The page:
Sunday, September 10, 2017

Rules are the compromise you agree upon ... (discussing "Rules vs. Reality" again, are we?)

Time to write a post, I think. Work has been killing me, but that shouldn't be an excuse, right? Main problem is, that I'm really fresh burned out of ideas after most work days and the weekends are needed for recreation. Sad but true. Anyways, post time! I just saw that old argument flame up again, if games should be played raw and how to take "reality" into account ... I have, of course, an opinion on that. Thought I'd share.

I've talked about this to some degree three years ago in this post about why it's fun to take the rules serious. It brushes some of the concepts discussed here, so you might want to check it out. (I also think it's one of my better posts, for what it's worth).

There is two more posts down this road published just this weekend: +JD McDonnell has written on his blog about the question why we play by the rules


+Howard Beleiff aka The Goblin Stomper has written about how The Game is played "right" and the learning curve of becoming a good DM/player (which is, of course, also related) on his blog.

Both good reads, check them out, if you haven't already. My thoughts are loosely related to theirs, but I will go different directions with this. In that sense this post is not understood as an answer or critique, but as its own thing. An addition, maybe?

"Rules vs. Reality", my ass

There is something fundamentally flawed with an argument of "rules vs. reality" and that is assuming that rules don't take reality into account. People who have been around on this blog (bless you and your children) know that talking about languages is one of my pet peeves here. That's mostly because they are so damn relevant for role playing games. Everything you could possibly read about languages is somehow relevant to our games. Same here.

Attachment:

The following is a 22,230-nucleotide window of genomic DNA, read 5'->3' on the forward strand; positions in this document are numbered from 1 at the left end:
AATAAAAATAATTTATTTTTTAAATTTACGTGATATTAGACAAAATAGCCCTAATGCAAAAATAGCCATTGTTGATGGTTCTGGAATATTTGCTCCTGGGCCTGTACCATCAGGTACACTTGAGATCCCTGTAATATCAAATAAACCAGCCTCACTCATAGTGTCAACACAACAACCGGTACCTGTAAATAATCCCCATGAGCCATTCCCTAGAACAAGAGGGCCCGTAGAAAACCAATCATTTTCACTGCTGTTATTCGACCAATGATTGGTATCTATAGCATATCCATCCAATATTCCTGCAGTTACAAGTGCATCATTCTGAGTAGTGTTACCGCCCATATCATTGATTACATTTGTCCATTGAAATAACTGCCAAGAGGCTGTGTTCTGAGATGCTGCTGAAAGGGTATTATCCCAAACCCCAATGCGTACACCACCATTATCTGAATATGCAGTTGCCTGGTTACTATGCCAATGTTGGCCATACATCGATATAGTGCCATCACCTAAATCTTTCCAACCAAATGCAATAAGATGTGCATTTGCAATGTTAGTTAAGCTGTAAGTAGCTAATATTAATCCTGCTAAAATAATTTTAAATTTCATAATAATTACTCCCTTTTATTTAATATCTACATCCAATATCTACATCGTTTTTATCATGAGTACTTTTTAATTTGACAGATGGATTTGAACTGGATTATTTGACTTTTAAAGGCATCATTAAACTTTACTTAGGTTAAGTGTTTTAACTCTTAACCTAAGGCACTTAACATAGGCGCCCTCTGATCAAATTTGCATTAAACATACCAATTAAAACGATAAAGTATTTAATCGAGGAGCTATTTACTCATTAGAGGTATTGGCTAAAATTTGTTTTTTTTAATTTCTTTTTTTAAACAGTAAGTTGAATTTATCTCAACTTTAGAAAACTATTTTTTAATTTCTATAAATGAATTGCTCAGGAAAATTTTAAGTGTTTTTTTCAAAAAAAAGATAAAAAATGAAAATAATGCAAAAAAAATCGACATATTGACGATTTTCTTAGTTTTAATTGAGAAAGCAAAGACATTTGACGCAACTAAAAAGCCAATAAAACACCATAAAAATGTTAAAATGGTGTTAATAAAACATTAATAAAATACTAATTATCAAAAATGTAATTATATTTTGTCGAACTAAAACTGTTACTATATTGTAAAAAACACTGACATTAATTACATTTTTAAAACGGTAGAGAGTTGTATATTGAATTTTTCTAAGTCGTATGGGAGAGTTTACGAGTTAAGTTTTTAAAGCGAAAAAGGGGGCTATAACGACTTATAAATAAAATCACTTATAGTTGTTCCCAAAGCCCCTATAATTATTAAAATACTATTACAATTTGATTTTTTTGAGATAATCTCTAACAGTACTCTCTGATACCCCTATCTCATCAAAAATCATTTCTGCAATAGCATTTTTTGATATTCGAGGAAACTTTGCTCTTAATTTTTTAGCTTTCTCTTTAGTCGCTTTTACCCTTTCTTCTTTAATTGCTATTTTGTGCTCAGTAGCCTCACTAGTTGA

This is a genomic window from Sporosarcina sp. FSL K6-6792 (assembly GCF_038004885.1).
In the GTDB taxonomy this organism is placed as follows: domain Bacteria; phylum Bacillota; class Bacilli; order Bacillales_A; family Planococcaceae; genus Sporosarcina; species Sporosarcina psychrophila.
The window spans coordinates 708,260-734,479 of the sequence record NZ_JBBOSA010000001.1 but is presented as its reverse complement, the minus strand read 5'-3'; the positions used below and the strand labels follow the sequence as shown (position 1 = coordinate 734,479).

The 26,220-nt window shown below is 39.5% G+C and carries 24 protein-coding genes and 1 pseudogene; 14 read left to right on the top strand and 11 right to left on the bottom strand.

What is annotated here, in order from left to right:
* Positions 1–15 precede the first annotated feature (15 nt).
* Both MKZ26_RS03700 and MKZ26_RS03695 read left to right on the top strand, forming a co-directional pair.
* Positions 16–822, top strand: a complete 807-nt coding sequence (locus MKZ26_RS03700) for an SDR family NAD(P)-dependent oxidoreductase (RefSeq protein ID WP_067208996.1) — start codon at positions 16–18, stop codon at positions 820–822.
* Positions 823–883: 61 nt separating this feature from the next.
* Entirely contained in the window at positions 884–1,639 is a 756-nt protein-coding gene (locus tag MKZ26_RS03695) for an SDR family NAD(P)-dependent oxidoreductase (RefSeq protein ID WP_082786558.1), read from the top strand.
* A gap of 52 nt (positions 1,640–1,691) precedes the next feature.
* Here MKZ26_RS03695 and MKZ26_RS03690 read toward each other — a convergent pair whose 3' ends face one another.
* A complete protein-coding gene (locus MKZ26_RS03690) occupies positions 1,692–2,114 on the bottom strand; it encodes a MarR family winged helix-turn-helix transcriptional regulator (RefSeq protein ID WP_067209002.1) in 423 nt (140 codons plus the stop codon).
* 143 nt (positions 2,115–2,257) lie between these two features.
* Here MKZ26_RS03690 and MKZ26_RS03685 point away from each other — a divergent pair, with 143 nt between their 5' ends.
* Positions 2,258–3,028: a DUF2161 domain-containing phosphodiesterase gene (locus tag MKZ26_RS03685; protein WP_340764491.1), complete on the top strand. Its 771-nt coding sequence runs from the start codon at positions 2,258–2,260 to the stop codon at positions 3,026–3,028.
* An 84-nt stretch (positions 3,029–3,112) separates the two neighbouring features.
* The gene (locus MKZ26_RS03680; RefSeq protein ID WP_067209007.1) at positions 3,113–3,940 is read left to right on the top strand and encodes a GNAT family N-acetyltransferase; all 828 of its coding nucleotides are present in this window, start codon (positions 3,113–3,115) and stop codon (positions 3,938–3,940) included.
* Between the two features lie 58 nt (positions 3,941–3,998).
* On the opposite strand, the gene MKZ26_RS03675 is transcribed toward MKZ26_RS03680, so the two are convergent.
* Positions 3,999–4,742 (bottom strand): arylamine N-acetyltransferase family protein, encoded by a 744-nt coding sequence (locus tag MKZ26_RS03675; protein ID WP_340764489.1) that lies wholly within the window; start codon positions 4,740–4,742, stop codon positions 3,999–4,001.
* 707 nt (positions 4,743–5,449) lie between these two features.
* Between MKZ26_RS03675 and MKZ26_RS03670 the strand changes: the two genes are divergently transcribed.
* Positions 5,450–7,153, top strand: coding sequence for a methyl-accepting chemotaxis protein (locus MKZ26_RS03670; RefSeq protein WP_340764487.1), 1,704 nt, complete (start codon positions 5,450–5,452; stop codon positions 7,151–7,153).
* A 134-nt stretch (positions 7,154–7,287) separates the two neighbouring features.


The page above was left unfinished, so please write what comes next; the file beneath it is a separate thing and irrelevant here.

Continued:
First of all, languages follow rules and try to describe reality. Easy as that. A table is a table because you say this construct is called "table", fulfills the following criteria: [...] and everyone agrees on that (within limits, because other languages and dialects are a different matter). Or that a "?" signals a question and there are rules to signify a question when talking ... etc., etc., you get my drift. It's so common sense, most people don't spend a second thought on that. They just grew up learning the rules and use them almost naturally. Some more successfully than others, of course (which is also somewhat important, in the grand scheme of things).

That being said, we have with role playing games a second layer that needs to be taken into account, as it is about using language in connection with other systems (the rules of the games we chose) to sustain a fiction (and this is definitely another stab at "reality" here). It's more akin to a book or a tv series in that sense. To finish reality off, the proper term would actually be "suspension of disbelief". That's what you want to have and it's highly subjective.

A bunch of 10 year olds will have a totally different suspension threshold as an old fart like me has. Which is not only totally fine, but also very, very relevant. It's about compromise. You don't (you never!) just play a game. I don't know why people don't seem to get that on a regular basis, actually. There's also the language you use, the people you play with and the experience and synergy they all bring to the table. Only that makes a game and every game is different.

Just like with language, the rules will "color" your game. They are one aspect. Think about that famous scene in Pulp Fiction, where Vincent Vega describes how different the golden M is in France just because of being French: